LONDON • A leading British Cabinet minister has rejected the idea that the £1 billion (S$1.8 billion) of extra spending allocated for Northern Ireland is a "bung" - financial incentive - to the Democratic Unionist Party (DUP) to prop up the government, arguing that it is necessary investment for a more deprived part of the United Kingdom.
Following a backlash over the deal in Scotland, Wales and parts of England, Defence Secretary Michael Fallon said the money for hospitals, schools and roads in the region was good news for the whole country, reported The Guardian news site yesterday.
"Let's be clear - we all have an interest in the future prosperity and security of the province," Mr Fallon told BBC Radio 4's Today programme. "This is £1 billion that will go to improving some investment, improving the infrastructure of the province, growing the private economy of the province, and ensuring its employment rate - which is behind Wales and Scotland - catches up. We all as taxpayers, wherever we are, in England, Wales and Scotland, we all have an interest in Northern Ireland doing better."
He added: "I saw it described, ridiculously today, as some kind of bung to the DUP. The DUP is not getting this money. The money is going to invest in the people of Northern Ireland."
The Labour First Minister of Wales, Mr Carwyn Jones, had called the agreement outrageous, describing it as a "straight bung to keep a weak Prime Minister and a faltering government in office".
Under the deal, the DUP's 10 lawmakers will vote in support of Mrs Theresa May's 318 Conservatives in the 650-seat Parliament on the budget, legislative agenda, motions of confidence, including the upcoming vote on the Queen's Speech, and Brexit. In return, Mrs May agreed to raise pensions annually by at least 2.5 per cent and to keep universal winter fuel payments for the elderly, in addition to providing the extra funding for Northern Ireland.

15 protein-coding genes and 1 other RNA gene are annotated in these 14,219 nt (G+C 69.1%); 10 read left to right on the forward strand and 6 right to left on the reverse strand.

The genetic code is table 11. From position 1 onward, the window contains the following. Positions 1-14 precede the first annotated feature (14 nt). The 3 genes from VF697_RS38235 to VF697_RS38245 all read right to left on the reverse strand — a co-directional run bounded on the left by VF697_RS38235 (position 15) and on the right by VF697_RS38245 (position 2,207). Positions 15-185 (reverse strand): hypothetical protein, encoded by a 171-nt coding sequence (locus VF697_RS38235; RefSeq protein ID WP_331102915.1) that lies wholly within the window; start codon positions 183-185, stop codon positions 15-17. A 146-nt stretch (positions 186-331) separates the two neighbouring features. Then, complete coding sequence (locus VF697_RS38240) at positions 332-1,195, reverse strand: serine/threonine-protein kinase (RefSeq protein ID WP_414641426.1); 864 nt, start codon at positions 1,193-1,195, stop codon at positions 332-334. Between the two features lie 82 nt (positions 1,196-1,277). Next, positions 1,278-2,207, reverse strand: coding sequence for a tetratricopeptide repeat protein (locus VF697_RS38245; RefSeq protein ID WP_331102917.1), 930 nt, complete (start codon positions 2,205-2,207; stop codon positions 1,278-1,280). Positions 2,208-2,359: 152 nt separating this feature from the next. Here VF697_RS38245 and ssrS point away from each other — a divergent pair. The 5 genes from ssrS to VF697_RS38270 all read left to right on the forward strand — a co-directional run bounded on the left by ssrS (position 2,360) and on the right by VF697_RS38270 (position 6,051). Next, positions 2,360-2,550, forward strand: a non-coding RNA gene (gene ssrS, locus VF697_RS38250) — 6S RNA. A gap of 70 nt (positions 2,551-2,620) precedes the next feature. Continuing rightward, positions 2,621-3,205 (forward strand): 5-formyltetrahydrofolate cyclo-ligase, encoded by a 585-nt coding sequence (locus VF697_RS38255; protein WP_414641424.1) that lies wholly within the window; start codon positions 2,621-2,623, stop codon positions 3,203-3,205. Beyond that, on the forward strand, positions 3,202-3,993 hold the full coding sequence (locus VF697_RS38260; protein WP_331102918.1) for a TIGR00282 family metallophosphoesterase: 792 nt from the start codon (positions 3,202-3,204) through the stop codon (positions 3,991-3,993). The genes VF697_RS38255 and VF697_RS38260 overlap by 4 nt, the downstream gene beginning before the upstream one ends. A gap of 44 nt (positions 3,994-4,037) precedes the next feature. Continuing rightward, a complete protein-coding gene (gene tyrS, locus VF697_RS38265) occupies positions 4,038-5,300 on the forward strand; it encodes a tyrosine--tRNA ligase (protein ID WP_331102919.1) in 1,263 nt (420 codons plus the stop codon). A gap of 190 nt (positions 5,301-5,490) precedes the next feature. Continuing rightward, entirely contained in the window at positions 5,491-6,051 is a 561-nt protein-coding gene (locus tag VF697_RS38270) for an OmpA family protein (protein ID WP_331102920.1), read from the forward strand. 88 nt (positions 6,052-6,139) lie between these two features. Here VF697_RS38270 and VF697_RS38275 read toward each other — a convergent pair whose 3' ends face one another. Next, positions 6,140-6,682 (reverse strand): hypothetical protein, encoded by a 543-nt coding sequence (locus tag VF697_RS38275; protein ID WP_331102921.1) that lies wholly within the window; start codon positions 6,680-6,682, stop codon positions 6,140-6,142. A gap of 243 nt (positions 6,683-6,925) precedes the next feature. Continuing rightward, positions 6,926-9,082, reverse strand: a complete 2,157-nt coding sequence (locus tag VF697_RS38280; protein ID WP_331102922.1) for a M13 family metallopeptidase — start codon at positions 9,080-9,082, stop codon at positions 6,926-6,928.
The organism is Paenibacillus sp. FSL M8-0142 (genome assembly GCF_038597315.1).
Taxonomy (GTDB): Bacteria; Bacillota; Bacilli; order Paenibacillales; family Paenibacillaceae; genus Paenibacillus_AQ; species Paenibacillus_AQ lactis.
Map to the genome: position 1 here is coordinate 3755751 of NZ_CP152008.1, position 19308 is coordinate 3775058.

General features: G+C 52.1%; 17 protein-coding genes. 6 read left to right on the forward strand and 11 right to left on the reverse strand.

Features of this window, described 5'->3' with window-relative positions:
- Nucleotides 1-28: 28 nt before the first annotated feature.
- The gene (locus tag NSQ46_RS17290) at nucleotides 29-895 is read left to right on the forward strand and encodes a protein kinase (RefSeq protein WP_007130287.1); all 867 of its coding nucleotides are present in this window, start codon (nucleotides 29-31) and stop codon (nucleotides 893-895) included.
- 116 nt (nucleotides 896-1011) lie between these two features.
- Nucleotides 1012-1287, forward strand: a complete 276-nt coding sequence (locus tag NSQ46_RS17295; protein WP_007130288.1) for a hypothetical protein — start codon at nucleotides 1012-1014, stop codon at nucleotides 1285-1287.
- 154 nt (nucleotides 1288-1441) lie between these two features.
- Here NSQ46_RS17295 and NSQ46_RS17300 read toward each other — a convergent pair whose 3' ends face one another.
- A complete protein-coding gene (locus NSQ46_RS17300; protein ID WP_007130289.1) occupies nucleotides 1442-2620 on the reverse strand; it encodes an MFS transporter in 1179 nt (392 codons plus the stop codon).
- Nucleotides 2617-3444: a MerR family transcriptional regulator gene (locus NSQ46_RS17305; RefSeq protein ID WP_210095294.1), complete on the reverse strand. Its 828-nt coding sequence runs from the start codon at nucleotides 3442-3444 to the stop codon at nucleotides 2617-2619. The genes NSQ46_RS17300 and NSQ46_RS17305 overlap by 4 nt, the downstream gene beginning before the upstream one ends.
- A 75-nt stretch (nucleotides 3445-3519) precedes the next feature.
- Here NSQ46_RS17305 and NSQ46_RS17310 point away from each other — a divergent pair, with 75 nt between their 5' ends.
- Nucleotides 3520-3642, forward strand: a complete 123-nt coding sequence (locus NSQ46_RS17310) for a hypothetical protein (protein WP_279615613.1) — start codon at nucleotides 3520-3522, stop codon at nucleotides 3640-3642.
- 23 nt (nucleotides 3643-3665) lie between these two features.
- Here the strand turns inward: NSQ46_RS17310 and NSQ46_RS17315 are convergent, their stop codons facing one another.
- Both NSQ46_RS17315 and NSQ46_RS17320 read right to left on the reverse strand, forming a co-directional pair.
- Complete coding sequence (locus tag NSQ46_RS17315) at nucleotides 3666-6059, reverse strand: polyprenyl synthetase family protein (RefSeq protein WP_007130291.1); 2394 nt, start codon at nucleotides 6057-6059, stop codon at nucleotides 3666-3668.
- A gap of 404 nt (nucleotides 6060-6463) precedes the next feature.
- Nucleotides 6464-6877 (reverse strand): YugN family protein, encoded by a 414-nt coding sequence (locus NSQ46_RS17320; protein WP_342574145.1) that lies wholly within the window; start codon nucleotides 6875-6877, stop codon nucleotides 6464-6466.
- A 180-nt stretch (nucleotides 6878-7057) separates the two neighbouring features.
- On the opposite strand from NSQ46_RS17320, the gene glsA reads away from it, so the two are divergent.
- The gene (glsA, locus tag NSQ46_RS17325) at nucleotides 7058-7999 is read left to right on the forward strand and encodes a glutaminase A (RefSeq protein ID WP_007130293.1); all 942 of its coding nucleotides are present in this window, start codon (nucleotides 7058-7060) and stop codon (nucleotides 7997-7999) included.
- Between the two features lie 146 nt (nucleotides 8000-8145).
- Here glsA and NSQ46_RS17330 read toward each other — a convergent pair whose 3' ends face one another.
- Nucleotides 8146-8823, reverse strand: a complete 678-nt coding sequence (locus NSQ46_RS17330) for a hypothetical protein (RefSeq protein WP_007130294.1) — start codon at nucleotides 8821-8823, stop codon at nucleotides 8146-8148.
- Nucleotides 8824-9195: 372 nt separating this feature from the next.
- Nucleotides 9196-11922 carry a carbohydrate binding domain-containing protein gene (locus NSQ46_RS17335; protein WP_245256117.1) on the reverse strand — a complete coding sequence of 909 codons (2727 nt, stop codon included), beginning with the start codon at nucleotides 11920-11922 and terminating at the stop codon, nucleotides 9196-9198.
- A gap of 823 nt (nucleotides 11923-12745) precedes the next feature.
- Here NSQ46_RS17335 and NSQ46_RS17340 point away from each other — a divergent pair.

Meanwhile, Scottish leader Nicola Sturgeon, whose secessionist party also suffered major losses in the June election, has postponed plans for a second referendum on independence from the UK. "We will not introduce the legislation for an independence referendum immediately," the Scottish National Party (SNP) leader told Parliament in Edinburgh yesterday. Ms Sturgeon said she would "reset" the timetable for holding a referendum by spring 2019, when Britain is expected to leave the European Union.
SHARE THE WEALTH
We all understand that austerity is never over until we've cleared the deficit... We still have to have fiscal controls... But it's right to invest in those parts of our country that don't yet enjoy the prosperity that we take for granted in England.
MR MICHAEL FALLON, UK Defence Secretary
Ms Sturgeon said that, instead, she and her party will "put our shoulder to the wheel in seeking to influence the Brexit talks in a way that protects Scotland's interests", including pressing to stay in the single market.
The SNP leader also criticised the Conservatives' deal with the DUP, saying the money was being paid outside the Barnett formula, which is designed to distribute funds fairly between devolved nations.
"In concluding this grubby, shameless deal, the Tories have shown that they will stop at nothing to hold on to power - even sacrificing the very basic principles of devolution," she said.
But Mr Fallon argued that this was not the first time Barnett had been circumvented: "We've always made additional money available outside the Barnett formula, through city deals in Scotland and Wales, and we've made additional money available in the last few years to Northern Ireland."
The Conservative leader in Scotland, Ms Ruth Davidson, accused the SNP of hypocrisy, saying: "It's absurd for the SNP to criticise UK government spending on top of Barnett in Northern Ireland, when the exact same thing happens in Scotland."